I Am Not Your Negro received positive reviews from critics. On Rotten Tomatoes, the film has an approval rating of 97% based on 78 reviews, with an average rating of 9/10. The site's critical consensus reads, "I Am Not Your Negro offers an incendiary snapshot of James Baldwin's crucial observations on American race relations -- and a sobering reminder of how far we've yet to go."[22] On Metacritic, the film has a score of 96 out of 100, based on 30 critics, indicating "universal acclaim".[23]

Personal lifeEdit

Peck divides his time between Voorhees Township, New Jersey, USA; Paris, France; and Port-à-Piment, Haiti.[24]

Awards and accoladesEdit



  1. ^ Jeanne Garane, in "Peck, Raoul", Bill Marshall (ed.), France and the Americas: Culture, Politics, and History, ABC-CLIO, 2005, p. 919.
  2. ^ Pope-Sussman, Raphael. "Director Raoul Peck Discusses His Oscar-Nominated James Baldwin Documentary 'I Am Not Your Negro'". Gothamist. Archived from the original on 2017-01-28. Retrieved February 17, 2017.
  3. ^ Pierre-Pierre, Garry (May 8, 1996). "AT LUNCH WITH: Raoul Peck;Exporting Haitian Culture to the World". The New York Times. Retrieved April 25, 2014.
  4. ^ "Velvet". www.velvet-film.com (in French). Retrieved February 17, 2017.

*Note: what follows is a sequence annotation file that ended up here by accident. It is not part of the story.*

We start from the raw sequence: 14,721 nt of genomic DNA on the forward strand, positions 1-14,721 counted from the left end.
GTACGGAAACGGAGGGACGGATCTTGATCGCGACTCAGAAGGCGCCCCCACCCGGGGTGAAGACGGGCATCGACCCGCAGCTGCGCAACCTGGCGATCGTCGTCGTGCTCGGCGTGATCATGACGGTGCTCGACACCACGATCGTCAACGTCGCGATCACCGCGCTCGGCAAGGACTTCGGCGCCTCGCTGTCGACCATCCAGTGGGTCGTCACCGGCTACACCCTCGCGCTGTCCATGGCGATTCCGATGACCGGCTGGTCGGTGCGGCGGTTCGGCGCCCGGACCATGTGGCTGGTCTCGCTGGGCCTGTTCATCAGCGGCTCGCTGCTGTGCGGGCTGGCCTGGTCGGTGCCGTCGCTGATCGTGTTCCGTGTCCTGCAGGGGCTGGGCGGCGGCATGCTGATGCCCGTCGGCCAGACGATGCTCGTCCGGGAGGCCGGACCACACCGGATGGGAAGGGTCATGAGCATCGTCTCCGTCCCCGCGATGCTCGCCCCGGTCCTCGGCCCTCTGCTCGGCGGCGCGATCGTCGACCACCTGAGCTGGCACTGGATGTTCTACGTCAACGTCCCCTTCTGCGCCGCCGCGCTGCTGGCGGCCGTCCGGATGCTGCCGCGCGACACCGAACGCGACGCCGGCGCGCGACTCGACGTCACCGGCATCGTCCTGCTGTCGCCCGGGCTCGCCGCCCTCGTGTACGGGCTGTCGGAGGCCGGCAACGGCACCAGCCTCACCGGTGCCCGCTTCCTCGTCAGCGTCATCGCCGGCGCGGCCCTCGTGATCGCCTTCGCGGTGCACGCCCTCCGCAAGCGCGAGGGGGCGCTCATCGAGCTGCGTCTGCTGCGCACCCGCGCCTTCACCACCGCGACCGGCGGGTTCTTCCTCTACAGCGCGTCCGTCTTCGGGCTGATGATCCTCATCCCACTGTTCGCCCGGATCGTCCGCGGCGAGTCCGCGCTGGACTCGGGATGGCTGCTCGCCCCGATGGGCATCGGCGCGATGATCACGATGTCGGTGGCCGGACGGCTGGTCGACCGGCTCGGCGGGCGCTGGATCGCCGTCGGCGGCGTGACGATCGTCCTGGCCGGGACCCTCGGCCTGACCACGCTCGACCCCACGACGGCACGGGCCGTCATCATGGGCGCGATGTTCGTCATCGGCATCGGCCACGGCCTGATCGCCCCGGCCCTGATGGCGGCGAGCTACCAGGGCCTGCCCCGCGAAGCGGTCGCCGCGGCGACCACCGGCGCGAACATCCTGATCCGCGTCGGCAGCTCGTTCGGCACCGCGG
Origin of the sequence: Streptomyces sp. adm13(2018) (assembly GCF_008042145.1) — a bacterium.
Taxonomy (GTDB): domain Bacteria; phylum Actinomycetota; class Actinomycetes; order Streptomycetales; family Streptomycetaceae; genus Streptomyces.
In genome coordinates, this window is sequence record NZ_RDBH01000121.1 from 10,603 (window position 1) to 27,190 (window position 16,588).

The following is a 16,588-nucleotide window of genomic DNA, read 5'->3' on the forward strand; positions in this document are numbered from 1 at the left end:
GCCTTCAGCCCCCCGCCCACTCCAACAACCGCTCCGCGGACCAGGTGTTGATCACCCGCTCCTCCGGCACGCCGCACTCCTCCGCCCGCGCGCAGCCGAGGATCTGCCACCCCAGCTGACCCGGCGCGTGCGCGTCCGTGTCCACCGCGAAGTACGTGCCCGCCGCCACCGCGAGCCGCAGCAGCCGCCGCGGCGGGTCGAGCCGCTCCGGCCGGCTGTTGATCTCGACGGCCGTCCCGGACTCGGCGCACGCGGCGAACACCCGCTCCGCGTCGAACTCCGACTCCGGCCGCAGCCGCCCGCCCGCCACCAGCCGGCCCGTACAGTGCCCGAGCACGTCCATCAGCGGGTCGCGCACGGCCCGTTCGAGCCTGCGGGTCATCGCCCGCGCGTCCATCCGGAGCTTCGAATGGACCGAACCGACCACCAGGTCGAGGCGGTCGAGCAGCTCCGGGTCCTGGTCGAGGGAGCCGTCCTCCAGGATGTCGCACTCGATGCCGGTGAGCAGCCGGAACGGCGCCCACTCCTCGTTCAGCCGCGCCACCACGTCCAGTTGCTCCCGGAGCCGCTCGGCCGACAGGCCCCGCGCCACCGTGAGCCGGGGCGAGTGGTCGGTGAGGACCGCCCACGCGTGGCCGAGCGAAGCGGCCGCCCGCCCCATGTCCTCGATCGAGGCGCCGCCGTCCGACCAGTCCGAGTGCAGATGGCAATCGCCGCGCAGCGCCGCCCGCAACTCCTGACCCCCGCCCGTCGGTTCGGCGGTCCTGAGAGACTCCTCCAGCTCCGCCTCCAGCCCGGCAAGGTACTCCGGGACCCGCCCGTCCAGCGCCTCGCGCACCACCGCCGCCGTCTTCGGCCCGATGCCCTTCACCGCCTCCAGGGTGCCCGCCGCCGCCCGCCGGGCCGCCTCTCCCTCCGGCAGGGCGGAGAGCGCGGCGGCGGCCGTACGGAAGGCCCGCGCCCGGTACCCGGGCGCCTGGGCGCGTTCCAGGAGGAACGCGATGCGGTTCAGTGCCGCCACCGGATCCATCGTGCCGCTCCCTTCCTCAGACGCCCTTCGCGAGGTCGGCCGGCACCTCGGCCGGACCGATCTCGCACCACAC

5. ^ "Festival de Cannes: The Man by the Shore". Festival de Cannes. Retrieved August 19, 2009.
  6. ^ a b "Raoul Peck sera en signature le samedi 12 decembre prochain". Radio Métropole Haïti (in French). December 4, 2015. Archived from the original on 2015-12-12. Retrieved February 17, 2017.
  7. ^ "Haiti - Literature : The writer Russell Banks at the 3rd Edition of the International Book Fair in Haiti". HaitiLibre.com. November 12, 2015. Retrieved February 17, 2017.
  8. ^ Mitchell, Elvis (June 27, 2001). "FILM REVIEW; An African Leader's Brief Blaze of Glory - NYTimes.com". New York Times. Retrieved February 17, 2017.
  9. ^ Tunzelmann, Alex von (14 June 2012). "Lumumba fights its corner as a corrective to imperialism". The Guardian. Retrieved February 17, 2017.
  10. ^ "Stolen Images", Seven Stories Press.
  11. ^ "Raoul Peck nommé président de La fémis". www.afcinema.com (in French). January 14, 2010. Retrieved February 2, 2017.